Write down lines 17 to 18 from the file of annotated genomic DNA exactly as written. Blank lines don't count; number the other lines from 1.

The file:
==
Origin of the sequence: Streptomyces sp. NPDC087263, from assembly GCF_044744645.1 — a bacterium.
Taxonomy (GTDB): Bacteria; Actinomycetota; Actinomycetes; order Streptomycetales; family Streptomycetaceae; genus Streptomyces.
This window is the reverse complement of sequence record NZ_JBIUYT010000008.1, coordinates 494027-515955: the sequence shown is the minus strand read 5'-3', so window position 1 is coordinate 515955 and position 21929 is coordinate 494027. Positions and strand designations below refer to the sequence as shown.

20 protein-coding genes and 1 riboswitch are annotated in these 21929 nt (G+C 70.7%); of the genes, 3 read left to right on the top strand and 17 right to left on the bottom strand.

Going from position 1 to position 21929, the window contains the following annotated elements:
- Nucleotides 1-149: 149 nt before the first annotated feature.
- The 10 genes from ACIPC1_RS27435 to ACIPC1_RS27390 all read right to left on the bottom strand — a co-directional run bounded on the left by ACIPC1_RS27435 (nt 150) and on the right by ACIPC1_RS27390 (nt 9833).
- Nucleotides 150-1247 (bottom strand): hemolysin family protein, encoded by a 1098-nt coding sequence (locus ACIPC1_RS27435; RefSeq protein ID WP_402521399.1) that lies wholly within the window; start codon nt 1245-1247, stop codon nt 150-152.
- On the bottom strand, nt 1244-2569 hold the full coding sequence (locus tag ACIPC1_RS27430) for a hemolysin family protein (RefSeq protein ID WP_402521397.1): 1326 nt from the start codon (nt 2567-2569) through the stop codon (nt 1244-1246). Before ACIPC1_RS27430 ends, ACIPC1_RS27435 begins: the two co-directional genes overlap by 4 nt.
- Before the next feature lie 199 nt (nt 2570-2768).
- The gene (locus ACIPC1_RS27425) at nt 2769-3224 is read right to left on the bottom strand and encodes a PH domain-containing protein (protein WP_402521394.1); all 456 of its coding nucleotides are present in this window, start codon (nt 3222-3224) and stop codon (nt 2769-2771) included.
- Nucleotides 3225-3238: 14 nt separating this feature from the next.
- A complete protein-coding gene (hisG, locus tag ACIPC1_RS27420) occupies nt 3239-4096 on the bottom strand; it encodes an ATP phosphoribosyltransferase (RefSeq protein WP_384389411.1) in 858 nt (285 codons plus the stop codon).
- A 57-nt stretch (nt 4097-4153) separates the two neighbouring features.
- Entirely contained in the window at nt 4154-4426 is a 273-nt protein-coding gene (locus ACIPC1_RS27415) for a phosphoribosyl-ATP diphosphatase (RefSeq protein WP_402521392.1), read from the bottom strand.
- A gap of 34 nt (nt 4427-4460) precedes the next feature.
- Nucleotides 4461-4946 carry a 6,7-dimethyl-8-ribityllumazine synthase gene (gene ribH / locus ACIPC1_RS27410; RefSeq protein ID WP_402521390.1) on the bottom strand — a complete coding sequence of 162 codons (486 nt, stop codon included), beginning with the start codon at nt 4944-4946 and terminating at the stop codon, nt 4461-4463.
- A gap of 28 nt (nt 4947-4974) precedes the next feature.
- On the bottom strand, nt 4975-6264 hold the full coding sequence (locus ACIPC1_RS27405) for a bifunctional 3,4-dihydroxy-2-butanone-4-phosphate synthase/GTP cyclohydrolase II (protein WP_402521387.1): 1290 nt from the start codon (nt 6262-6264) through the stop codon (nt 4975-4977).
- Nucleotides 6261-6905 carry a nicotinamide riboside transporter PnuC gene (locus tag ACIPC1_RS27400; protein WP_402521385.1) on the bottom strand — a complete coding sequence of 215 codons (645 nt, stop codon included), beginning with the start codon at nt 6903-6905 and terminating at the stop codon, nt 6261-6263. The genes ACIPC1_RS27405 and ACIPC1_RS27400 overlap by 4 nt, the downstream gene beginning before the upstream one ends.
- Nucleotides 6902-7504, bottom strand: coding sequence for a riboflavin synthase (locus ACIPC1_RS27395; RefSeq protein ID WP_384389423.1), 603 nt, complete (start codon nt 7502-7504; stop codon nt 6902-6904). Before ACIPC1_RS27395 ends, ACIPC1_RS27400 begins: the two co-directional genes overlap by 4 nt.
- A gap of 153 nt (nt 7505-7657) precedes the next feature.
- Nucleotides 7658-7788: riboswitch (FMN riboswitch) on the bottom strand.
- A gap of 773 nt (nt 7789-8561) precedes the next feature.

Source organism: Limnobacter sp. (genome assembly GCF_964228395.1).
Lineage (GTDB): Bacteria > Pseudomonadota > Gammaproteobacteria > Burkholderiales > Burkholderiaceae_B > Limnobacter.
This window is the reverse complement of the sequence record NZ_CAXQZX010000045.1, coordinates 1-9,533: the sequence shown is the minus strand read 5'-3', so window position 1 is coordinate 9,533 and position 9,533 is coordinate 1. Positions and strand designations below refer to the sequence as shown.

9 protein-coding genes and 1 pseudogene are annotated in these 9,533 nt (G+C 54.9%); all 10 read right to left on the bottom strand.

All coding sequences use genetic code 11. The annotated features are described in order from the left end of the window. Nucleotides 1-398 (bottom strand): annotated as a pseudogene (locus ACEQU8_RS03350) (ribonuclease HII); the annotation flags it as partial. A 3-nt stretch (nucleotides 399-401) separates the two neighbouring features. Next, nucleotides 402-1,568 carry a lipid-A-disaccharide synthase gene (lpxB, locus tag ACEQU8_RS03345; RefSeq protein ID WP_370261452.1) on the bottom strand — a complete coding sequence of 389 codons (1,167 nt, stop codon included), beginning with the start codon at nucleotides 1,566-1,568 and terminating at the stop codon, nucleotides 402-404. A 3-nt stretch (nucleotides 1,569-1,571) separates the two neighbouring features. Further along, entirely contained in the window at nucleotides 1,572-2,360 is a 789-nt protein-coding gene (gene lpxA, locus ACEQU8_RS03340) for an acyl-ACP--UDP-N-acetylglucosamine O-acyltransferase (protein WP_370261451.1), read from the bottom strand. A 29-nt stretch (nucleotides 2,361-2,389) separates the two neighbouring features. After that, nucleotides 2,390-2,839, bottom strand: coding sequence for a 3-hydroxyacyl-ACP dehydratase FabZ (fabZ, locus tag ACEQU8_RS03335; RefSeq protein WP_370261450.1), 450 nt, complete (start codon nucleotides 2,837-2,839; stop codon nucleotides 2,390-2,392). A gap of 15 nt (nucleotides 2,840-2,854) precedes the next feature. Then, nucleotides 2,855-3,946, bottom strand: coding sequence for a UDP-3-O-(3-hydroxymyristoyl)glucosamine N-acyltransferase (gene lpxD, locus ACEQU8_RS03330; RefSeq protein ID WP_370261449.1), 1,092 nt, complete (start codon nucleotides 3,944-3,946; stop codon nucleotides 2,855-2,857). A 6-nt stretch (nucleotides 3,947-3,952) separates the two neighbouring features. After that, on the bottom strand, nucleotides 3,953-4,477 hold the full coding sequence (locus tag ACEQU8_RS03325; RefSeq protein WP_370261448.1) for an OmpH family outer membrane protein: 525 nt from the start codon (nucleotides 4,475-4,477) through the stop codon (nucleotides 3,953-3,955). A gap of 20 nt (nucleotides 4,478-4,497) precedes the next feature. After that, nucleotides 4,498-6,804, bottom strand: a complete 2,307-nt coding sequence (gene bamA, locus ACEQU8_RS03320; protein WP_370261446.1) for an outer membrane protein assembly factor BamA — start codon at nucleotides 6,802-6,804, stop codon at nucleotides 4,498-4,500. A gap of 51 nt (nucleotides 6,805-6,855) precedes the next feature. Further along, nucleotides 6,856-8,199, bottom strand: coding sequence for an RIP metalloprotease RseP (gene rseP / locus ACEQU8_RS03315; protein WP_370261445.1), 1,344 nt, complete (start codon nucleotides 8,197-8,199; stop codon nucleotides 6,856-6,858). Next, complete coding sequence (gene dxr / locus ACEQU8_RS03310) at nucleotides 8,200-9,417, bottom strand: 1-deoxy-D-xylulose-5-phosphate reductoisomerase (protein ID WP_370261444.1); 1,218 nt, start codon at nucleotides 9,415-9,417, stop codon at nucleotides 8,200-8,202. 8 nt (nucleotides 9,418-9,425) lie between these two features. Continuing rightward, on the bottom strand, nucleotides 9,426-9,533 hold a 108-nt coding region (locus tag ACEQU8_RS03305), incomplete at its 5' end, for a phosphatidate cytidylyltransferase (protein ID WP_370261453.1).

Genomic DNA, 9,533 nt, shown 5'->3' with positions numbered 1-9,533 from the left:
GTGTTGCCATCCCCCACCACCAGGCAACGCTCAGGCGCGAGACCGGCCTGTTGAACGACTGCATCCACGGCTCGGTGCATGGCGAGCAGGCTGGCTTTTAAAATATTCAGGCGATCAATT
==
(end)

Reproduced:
- Nucleotides 4461-4946 carry a 6,7-dimethyl-8-ribityllumazine synthase gene (gene ribH / locus ACIPC1_RS27410; RefSeq protein ID WP_402521390.1) on the bottom strand — a complete coding sequence of 162 codons (486 nt, stop codon included), beginning with the start codon at nt 4944-4946 and terminating at the stop codon, nt 4461-4463.
- A gap of 28 nt (nt 4947-4974) precedes the next feature.